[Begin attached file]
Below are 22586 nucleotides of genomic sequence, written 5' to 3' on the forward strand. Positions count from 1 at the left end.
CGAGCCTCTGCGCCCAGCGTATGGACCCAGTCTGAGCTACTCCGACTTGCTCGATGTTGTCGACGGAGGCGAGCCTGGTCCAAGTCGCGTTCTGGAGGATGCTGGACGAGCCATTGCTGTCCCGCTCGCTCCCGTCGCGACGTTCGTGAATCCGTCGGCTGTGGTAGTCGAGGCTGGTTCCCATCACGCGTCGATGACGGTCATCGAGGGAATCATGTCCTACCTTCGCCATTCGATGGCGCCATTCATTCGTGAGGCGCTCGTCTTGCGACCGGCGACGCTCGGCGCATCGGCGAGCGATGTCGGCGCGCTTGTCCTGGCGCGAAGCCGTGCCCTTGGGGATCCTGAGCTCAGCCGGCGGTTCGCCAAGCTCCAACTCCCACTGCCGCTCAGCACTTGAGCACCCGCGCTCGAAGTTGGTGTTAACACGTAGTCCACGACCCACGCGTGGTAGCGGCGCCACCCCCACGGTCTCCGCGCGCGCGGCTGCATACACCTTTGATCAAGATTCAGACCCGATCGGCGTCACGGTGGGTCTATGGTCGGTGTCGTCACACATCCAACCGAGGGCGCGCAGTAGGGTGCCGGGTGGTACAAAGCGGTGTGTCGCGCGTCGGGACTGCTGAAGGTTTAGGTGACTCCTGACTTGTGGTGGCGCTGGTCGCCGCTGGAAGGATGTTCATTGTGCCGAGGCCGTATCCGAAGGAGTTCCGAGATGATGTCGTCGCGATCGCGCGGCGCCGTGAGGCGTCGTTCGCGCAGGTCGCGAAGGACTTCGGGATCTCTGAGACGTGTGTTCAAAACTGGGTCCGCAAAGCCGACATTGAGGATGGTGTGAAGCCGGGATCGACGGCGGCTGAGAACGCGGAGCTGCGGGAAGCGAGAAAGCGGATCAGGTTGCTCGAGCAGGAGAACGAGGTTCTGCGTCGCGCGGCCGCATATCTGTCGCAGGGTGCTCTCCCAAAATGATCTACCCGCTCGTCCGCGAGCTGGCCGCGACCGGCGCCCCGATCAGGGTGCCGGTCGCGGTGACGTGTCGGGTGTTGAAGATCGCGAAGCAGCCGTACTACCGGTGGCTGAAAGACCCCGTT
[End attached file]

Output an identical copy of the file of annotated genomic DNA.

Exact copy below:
Below are 22586 nucleotides of genomic sequence, written 5' to 3' on the forward strand. Positions count from 1 at the left end.
CGAGCCTCTGCGCCCAGCGTATGGACCCAGTCTGAGCTACTCCGACTTGCTCGATGTTGTCGACGGAGGCGAGCCTGGTCCAAGTCGCGTTCTGGAGGATGCTGGACGAGCCATTGCTGTCCCGCTCGCTCCCGTCGCGACGTTCGTGAATCCGTCGGCTGTGGTAGTCGAGGCTGGTTCCCATCACGCGTCGATGACGGTCATCGAGGGAATCATGTCCTACCTTCGCCATTCGATGGCGCCATTCATTCGTGAGGCGCTCGTCTTGCGACCGGCGACGCTCGGCGCATCGGCGAGCGATGTCGGCGCGCTTGTCCTGGCGCGAAGCCGTGCCCTTGGGGATCCTGAGCTCAGCCGGCGGTTCGCCAAGCTCCAACTCCCACTGCCGCTCAGCACTTGAGCACCCGCGCTCGAAGTTGGTGTTAACACGTAGTCCACGACCCACGCGTGGTAGCGGCGCCACCCCCACGGTCTCCGCGCGCGCGGCTGCATACACCTTTGATCAAGATTCAGACCCGATCGGCGTCACGGTGGGTCTATGGTCGGTGTCGTCACACATCCAACCGAGGGCGCGCAGTAGGGTGCCGGGTGGTACAAAGCGGTGTGTCGCGCGTCGGGACTGCTGAAGGTTTAGGTGACTCCTGACTTGTGGTGGCGCTGGTCGCCGCTGGAAGGATGTTCATTGTGCCGAGGCCGTATCCGAAGGAGTTCCGAGATGATGTCGTCGCGATCGCGCGGCGCCGTGAGGCGTCGTTCGCGCAGGTCGCGAAGGACTTCGGGATCTCTGAGACGTGTGTTCAAAACTGGGTCCGCAAAGCCGACATTGAGGATGGTGTGAAGCCGGGATCGACGGCGGCTGAGAACGCGGAGCTGCGGGAAGCGAGAAAGCGGATCAGGTTGCTCGAGCAGGAGAACGAGGTTCTGCGTCGCGCGGCCGCATATCTGTCGCAGGGTGCTCTCCCAAAATGATCTACCCGCTCGTCCGCGAGCTGGCCGCGACCGGCGCCCCGATCAGGGTGCCGGTCGCGGTGACGTGTCGGGTGTTGAAGATCGCGAAGCAGCCGTACTACCGGTGGCTGAAAGACCCCGTT